Talking Thrush, The: And Other Tales from India | Annotated Tale

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Stag, the Crow, and the Jackal, The

ONCE upon a time there was a Stag living in a certain jungle, and in the same jungle lived a Crow. These two were bosom friends. Why a Stag should take a fancy to a Crow, I cannot say; but so it was; and if you do not believe it, you had better not read any further.

               It so befell that a Jackal came by one day, and his eye fell on this Stag, and a fine plump Stag he was. The Jackal's mouth began to water. How he would like to make a meal of so dainty a piece of flesh. But he knew it was of no use trying to attack the Stag, who seemed very strong. Still, by hook or by crook, that Stag he would have. So in the depths of his cunning heart he concocted a trick, of which you shall shortly hear.

               The Jackal watched his chance, and as soon as he had found the Stag alone, he began to say, sidling up to the Stag, and whispering in his ear--

               "Beware of that Crow; he's fooling thee. Beware, beware all birds of the air. There's no trusting any bird, let alone a Crow, who is worst of the whole feathered tribe. Now you and I, who never try in the air to fly, good honest gentlemen with four legs apiece, we are marked out for friends by Nature herself."

               Will you be surprised to hear that the Stag listened to the crafty and slanderous words, and deserted his friend the Crow? When your hair is grey you will know that such is the way of the world, and that a true friend who sticks to the end, is harder to find than a diamond mine.

               But although this Stag was shallow-hearted and weak, not so the Crow. He was a true friend, and he was cut to the heart by the unkindness of his friend the Stag; but he wasted no time in fruitless tears. He went about his work as usual, and waited for a chance of winning back his recreant friend.

               Well, Stag and Jackal scoured about the woods together, and the Jackal did his best to make himself agreeable. In this he had poor success; for though the Stag tried hard to like his new comrade, yet he could not help seeing that he was dirty; moreover, the Jackal ate all sorts of dead animals, but the Stag was a vegetarian, and did not approve of this kind of food. But though the Stag had qualms now and again, he was not strong enough to break loose from the friendship of the Jackal.

               But the time was ripening for the Jackal's blow. He knew a place where huntsmen used to set gins and snares, to catch the wild animals. So one day, as he and the Stag were out a-walking together, the Jackal so managed that they passed by this place. The Jackal took good care to keep clear of the snare; but the innocent Stag knew nothing of snares or gins, so into a snare he stept, and snap! he was fast.

               Now was the time for a true friend to show his friendship. But the Jackal, as we already know, was a humbug; accordingly, all he did was to sit by the side of the Stag, and try not to look pleased.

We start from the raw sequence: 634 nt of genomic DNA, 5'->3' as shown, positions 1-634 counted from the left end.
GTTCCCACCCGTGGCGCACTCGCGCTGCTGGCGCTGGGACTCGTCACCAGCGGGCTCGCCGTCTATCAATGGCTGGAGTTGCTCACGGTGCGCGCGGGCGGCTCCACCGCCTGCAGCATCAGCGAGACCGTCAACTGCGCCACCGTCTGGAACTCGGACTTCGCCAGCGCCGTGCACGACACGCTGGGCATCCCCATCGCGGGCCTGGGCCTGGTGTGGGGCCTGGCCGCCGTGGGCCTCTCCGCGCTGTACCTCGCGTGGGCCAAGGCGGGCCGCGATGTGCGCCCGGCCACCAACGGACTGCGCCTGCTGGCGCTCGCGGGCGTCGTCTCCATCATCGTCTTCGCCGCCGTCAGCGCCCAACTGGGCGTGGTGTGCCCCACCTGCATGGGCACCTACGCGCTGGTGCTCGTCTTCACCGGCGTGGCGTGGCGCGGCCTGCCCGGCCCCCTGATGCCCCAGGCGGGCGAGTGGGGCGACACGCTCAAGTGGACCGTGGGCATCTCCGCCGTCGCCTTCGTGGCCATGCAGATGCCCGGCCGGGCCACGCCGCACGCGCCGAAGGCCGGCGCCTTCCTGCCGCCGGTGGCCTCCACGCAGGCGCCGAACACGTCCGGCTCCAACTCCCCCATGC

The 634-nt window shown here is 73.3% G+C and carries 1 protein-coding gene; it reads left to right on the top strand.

"Oh dear, what shall I do?" said the Stag, when he found himself caught. "Oh my friend, do help me out."

               "You shock me, friend," said the Jackal, pulling a long face; "surely you have not forgotten that it is Sunday? We are told in the Ten Commandments to do no work on the Sabbath day. If it were not so, how gladly would I help you!" So saying, he wiped away a crocodile tear. He sat down and waited in the hope that the Stag would die, and then he would eat him.

               But the faithful Crow was not far. Though his friend the Stag would not so much as cast him a look, the Crow followed him ever, biding his time; and now the time had come.

               The Crow perched on a neighbouring tree, and said--

               "Dear friend, I am only a weak little bird, and I cannot help you; but I can teach you to help yourself. My advice is, pretend to be dead, and when the Hunter comes, he will open the snare without any care, and you can escape."

               "Thank you, long-suffering friend!" said the Stag; and so he did. When the Huntsman came, he thought the Stag was dead; he opened the snare, and before he was aware, the Stag was up and off and away.

The Stag asked his friend the Crow to forgive           
him, and they lived happily together as           
before. As for the treacherous           
Jackal, he never came           
near them more.           


Told and recorded by Balbír Prasád, Brahman, of Mirzápur.

Stag and Crow are friends—Jackal covets Stag—Says, "A crow is not a friend for you; choose a denizen of earth like me"—They become friends—Jackal leads him to snare—Stag is trapped—"I cannot help you, because there is leather in the snare, and it is the Ekádashi (eleventh day of the lunar fortnight) when I fast"—Crow advises him to feign death—He does so, and escapes.

Bibliographic Information

Tale Title: Stag, the Crow, and the Jackal, The
Tale Author/Editor: Crooke, W. & Rouse, W. H. D.
Book Title: Talking Thrush, The: And Other Tales from India
Book Author/Editor: Crooke, W. & Rouse, W. H. D.
Publisher: E. P. Dutton & Co.
Publication City: New York
Year of Publication: 1922
Country of Origin: India
Classification: unclassified

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